garden, prompted by a load of stones we met coming
away from a quarry which lay about a mile down the
lane. We at once made up our minds that we would
fetch some of these nice, rocky bits of granite, which
were only going to be broken up for mending the
roads, and make a rockery in our little corner. After
that we were very busy, for it took us quite a week to
bring enough stones from the quarry, going three and
four times a day, as often we could only manage one
at a time, they were so large. We brought them in
our wheelbarrow; not a red and green toy, but a
good, sturdy little miniature of the one used by
Thomas, specially made for us by the village carpenter
at our instructions. Then the ferns had to be collected,
and we also brought loads of mould from the woods at
Betty's suggestion, as she said the ferns would grow
better and feel more at home in the earth they were
used to. The servants were very much interested in
our work, and encouraged it by presents of cockle
shells and some chips of marble they got from a stone-
mason (he was Betty's friend). Altogether we were
very kindly treated, and it was said of us in the ser-
vants' hall that no one could think what had come
over us, we were so good all of a sudden.
When this was repeated to us by Betty, who
thought a little praise now and then was good for us,
a new idea sprang into our heads, and it was this that
helped us to behave well so long. We thought that
if mother saw how hard we were trying to please her
she would tell our cousin she would not need her after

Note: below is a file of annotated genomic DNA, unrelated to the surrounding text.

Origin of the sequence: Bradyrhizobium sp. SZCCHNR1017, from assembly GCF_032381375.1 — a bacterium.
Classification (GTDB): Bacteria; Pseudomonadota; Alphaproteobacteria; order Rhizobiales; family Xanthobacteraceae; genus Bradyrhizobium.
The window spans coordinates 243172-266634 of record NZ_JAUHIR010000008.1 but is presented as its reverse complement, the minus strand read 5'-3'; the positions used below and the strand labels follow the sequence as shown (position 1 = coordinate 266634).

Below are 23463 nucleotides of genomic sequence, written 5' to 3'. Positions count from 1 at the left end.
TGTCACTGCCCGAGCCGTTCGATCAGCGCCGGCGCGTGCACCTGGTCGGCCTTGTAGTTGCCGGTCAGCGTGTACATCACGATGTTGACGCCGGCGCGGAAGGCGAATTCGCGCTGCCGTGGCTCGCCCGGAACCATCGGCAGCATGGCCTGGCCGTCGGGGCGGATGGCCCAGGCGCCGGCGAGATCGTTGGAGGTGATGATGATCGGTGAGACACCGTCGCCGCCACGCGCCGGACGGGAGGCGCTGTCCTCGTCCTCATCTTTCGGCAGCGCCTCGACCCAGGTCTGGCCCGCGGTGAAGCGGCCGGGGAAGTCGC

all, and we should go on in the old, peaceful way,
without any one's interference. We were not told
what day she was expected; perhaps mother guessed
we had run away the day the Drummonds called, and
kept it a secret on purpose; and this encouraged the
idea that it might have been but an idle threat made
to frighten us into behaving better. But all our hopes
were dashed to the ground one day at the end of these
three wonderful weeks. Then we learned that people
do not find it easy to trust again so soon when once
they have been deceived, and mother could not be sure
of us yet.
It was a perfect summer afternoon. We had been
working from early morning at our grotto, and Jack
knelt before it putting a few finishing touches with
the greatest pride. It really began to look like a
little fairyland, for the plants had all taken well; but
there was just one thing we longed for, and that was
a few pretty, sparkling stones, such as we saw in some
of the cottage gardens.
It is a pity we can't find any; I suppose they
don't grow here," Jack said, getting up and rubbing
his little earthy hands together to relieve them of the
His knees were brown with kneeling on the ground,
and he looked as untidy as possible; for I am sorry
to say we had not learned to be any cleaner or neater.
I, for once, was fairly presentable, as it was only an
hour after lunch, and I had done nothing but make